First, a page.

[img]https://i67.photobucket.com/albums/h300/eric_wa/Double%20Dog%20Farm%20Vegetable%20Garden%20plants/DSC03305.jpg[/img]

Eric
That looks great- thanks for such a helpful walkthrough. What's that grid for? I have some extra fence material lying around, should I make a lattice like that for the onions?[/quote]

He is using that as a helpful guide for plant spacing. :wink:

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jal_ut
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Yes, definitely space them out. It will not hurt them to just dig the clump up and separate them. Even if they go bare root for a minute while you do it. Onions are amazingly tough that way. If you want onions for eating as green onions they can be planted about two inches apart.

If you want them to go for large bulbs for storage, plant them 4 to 6 inches apart. Put them about one inch to one and a half inch deep to the roots. The onion bulb will form mostly out of the ground.

Interesting thing about onions, the bulb is the lower part of the leaf. You will have a leaf for each layer on the onion. Since the bulb is a collection of leaf parts, it does not need to be under ground.
Gardening at 5000 feet elevation, zone 4/5 Northern Utah, Frost free from May 25 to September 8 +/-

DoubleDogFarm
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He is using that as a helpful guide for plant spacing.
He's right you know. :D This is part of a hog panel that I have slightly bowed. It fits my 3ft wide raised beds. Lay it down poke a plant in each square opening and move. Done! :D


Eric

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farmerlon
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gixxerific wrote:... Onions don't need a ton of water either. Do not water them a week or so before harvest it helps the bulbs dry out a bit.
....
You're right.
However, it might be good to mention that Onions are a relatively shallow-rooted crop, and they will definitely benefit from a constant supply of moisture (during the growth period).

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jal_ut
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The onions roots will have a spread of 2 feet and go to a depth of 3 feet at maturity. Here is an interesting study of the roots of plants. Scroll down to [url=https://www.soilandhealth.org/01aglibrary/010137veg.roots/010137toc.html]onions[/url] and take a look.

I will add: keep those onions watered well for a couple of weeks. Their roots are quite small at present.
Gardening at 5000 feet elevation, zone 4/5 Northern Utah, Frost free from May 25 to September 8 +/-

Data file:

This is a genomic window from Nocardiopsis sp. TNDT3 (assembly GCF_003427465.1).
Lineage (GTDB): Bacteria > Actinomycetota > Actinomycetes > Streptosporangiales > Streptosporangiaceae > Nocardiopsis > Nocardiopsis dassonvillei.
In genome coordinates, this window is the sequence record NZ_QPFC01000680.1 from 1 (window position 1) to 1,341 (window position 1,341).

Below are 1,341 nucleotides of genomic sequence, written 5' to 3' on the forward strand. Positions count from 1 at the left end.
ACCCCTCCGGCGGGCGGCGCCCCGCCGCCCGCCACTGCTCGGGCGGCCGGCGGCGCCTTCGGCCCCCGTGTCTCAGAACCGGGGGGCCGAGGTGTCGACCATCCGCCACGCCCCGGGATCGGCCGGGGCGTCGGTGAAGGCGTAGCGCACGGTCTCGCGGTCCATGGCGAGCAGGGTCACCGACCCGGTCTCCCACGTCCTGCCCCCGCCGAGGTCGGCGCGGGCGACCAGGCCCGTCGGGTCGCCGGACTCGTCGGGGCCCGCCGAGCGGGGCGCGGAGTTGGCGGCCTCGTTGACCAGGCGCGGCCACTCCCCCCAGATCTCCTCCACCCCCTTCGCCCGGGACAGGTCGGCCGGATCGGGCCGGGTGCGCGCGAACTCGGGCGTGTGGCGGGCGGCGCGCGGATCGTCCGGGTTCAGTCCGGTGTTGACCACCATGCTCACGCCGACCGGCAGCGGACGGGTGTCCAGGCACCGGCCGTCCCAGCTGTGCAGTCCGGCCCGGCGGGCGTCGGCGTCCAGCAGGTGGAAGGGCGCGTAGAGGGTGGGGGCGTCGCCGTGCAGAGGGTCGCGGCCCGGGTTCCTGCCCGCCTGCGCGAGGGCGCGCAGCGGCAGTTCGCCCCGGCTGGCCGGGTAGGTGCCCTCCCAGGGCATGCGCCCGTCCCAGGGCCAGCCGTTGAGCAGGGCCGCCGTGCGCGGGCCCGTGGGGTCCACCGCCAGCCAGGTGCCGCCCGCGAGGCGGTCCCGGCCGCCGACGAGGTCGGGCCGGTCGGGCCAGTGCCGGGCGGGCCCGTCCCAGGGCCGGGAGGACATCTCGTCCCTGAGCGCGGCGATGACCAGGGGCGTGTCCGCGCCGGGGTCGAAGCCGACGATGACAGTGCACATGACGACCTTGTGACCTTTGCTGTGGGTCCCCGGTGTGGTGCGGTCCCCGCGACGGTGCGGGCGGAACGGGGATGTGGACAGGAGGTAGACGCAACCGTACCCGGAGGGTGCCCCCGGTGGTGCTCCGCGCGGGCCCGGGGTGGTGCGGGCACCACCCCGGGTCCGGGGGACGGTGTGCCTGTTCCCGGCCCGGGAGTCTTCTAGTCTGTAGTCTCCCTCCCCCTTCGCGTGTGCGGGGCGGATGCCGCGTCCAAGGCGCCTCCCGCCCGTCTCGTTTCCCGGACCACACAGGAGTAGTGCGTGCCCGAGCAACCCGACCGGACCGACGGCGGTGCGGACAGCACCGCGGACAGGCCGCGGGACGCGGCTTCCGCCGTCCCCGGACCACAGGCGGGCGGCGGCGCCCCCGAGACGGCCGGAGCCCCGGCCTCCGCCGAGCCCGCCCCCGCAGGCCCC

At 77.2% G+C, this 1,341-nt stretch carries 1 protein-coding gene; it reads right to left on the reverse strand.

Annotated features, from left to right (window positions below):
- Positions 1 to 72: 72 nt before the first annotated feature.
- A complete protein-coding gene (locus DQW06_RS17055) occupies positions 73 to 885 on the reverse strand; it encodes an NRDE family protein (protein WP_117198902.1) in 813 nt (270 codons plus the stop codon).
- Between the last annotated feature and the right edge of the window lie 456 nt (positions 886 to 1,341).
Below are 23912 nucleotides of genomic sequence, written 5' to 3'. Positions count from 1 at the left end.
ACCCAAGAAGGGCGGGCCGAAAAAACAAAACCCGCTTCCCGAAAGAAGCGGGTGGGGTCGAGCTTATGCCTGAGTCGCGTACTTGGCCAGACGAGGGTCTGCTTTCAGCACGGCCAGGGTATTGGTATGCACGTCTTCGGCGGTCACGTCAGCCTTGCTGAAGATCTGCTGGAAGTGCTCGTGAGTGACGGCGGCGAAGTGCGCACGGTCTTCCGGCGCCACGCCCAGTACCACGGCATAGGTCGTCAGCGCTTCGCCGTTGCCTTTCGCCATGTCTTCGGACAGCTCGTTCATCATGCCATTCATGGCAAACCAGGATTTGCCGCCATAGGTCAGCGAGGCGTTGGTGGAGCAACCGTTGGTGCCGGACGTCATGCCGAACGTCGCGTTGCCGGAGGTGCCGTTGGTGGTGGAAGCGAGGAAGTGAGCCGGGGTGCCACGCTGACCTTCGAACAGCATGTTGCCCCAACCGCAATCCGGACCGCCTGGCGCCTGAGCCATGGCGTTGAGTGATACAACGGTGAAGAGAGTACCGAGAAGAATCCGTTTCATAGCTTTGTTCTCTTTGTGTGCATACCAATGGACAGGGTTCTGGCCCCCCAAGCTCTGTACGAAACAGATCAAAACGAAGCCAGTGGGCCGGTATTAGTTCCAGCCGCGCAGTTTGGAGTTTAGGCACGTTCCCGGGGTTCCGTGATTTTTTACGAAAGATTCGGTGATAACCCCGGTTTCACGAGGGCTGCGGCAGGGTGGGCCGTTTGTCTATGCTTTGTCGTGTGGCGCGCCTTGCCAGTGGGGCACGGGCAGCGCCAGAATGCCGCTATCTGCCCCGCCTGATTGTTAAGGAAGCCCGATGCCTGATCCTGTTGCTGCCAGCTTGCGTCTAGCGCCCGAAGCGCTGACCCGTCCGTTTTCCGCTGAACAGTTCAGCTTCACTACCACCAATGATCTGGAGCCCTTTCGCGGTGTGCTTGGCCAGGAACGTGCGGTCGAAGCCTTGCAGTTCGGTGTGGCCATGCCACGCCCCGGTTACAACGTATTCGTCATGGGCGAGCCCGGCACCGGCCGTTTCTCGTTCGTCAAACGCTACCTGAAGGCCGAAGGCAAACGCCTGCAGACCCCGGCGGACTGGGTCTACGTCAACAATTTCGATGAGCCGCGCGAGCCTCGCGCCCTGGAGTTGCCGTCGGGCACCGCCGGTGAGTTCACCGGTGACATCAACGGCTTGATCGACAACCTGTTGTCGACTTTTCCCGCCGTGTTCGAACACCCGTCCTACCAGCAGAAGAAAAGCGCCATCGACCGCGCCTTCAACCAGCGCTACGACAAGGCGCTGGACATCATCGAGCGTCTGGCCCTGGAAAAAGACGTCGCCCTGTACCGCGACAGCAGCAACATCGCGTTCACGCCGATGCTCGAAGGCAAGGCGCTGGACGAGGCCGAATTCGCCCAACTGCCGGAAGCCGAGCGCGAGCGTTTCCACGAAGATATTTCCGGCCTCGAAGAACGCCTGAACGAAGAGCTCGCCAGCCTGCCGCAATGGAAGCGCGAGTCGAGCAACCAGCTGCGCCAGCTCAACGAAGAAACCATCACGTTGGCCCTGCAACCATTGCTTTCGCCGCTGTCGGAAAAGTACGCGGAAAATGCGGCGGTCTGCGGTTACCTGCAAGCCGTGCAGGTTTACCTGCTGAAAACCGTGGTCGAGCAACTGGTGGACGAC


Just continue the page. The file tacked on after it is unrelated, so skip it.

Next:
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sheeshshe
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jal_ut wrote:
Interesting thing about onions, the bulb is the lower part of the leaf. You will have a leaf for each layer on the onion. Since the bulb is a collection of leaf parts, it does not need to be under ground.
HUH! that is so cool! I never knew that! soso so cool!
Sheila, gardening on the zone 4b/5a line.

Moley
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jal_ut wrote:The onions roots will have a spread of 2 feet and go to a depth of 3 feet at maturity. Here is an interesting study of the roots of plants. Scroll down to [url=https://www.soilandhealth.org/01aglibrary/010137veg.roots/010137toc.html]onions[/url] and take a look.

I will add: keep those onions watered well for a couple of weeks. Their roots are quite small at present.
Great link, with some fascinating info. In a perfect world the home gardener never hope to see a fully developed root system; I'm also stealing that spacing trick, I have a very similar looking piece of stainless steel I have left over from wall mounted pot racks.

garden5
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Another thing that I want to emphasize is that, like Jal said, you don't want to plant them too deep, only 1 or 1.5 in.

Also, as they grow, do not "re-burry" them. They are supposed to sit on top of the soil surface like this:

https://www.shutterstock.com/pic-1108629/stock-photo-white-onions-in-the-garden-dark-soil.html
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paulnjgarden
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Thanks everybody for all the advice! I'll keep you posted as to how they're doing- we separated out about 100 of these little guys (both yellow & red onions + leeks) and replanted an inch or so deep, 4" apart. The leaves are kind of falling over so i did my best to support them.
I'm new at this

DoubleDogFarm
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Good to hear. The new leaves will be self supporting.

Eric